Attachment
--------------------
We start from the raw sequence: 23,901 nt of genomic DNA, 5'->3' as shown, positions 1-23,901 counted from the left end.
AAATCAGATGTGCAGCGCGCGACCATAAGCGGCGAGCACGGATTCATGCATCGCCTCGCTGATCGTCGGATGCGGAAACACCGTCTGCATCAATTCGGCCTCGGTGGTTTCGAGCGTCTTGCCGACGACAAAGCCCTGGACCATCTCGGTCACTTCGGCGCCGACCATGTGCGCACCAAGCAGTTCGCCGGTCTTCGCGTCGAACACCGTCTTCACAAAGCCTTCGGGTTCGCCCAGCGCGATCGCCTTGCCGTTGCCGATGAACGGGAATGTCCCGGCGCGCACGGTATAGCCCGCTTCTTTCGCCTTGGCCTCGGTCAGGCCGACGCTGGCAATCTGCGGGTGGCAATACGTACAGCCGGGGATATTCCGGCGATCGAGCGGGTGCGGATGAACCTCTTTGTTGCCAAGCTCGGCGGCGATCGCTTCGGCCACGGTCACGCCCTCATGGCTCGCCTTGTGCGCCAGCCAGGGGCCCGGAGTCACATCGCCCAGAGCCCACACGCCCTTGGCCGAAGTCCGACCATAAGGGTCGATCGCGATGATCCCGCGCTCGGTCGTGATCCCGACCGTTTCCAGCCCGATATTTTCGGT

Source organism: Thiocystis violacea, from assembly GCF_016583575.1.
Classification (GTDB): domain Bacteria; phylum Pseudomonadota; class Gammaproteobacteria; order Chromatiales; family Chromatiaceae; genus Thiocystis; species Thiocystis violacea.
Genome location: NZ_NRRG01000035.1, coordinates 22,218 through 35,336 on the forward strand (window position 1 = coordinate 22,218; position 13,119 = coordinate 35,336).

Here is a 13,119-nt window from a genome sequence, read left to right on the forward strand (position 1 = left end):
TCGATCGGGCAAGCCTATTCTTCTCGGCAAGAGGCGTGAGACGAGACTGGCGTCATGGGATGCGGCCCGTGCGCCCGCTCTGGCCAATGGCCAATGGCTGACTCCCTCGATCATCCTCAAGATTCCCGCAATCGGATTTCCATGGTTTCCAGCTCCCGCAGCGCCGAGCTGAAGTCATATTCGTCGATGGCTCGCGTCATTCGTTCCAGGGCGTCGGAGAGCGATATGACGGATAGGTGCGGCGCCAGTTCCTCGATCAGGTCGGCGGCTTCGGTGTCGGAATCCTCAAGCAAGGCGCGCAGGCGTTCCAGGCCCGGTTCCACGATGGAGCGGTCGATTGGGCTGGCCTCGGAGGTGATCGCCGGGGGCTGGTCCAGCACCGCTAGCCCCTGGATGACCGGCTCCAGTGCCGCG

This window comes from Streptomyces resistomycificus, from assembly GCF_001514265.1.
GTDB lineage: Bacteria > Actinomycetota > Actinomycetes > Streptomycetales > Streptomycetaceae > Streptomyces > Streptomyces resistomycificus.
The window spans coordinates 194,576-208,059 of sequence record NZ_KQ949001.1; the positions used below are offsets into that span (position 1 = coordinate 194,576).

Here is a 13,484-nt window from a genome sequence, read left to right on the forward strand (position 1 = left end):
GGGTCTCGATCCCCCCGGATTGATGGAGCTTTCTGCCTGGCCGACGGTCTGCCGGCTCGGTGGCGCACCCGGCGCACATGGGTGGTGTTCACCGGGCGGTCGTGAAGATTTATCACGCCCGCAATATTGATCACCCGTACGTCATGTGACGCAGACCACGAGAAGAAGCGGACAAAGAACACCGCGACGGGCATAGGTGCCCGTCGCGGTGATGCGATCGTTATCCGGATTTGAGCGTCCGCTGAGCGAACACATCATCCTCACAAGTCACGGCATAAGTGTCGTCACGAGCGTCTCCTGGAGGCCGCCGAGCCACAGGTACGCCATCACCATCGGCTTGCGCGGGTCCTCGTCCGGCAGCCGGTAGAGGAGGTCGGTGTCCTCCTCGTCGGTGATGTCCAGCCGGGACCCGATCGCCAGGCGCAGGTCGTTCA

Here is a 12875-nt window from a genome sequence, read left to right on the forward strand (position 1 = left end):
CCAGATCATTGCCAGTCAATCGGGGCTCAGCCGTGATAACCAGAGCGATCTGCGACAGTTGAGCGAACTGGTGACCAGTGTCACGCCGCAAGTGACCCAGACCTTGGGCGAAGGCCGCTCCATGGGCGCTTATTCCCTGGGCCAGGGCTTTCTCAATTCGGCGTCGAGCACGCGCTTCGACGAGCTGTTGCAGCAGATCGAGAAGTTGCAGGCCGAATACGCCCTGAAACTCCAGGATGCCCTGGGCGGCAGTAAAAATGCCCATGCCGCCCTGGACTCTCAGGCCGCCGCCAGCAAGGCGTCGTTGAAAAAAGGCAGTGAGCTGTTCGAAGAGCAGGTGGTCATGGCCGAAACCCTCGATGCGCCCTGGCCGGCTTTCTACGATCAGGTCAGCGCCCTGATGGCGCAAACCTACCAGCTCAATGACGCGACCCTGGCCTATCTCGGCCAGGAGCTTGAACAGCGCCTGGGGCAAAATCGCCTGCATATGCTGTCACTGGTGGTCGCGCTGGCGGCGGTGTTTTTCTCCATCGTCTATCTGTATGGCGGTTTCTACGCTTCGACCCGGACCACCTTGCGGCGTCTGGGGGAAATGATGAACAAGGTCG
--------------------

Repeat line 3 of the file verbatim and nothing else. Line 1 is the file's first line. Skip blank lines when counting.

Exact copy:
Source organism: Thiocystis violacea, from assembly GCF_016583575.1.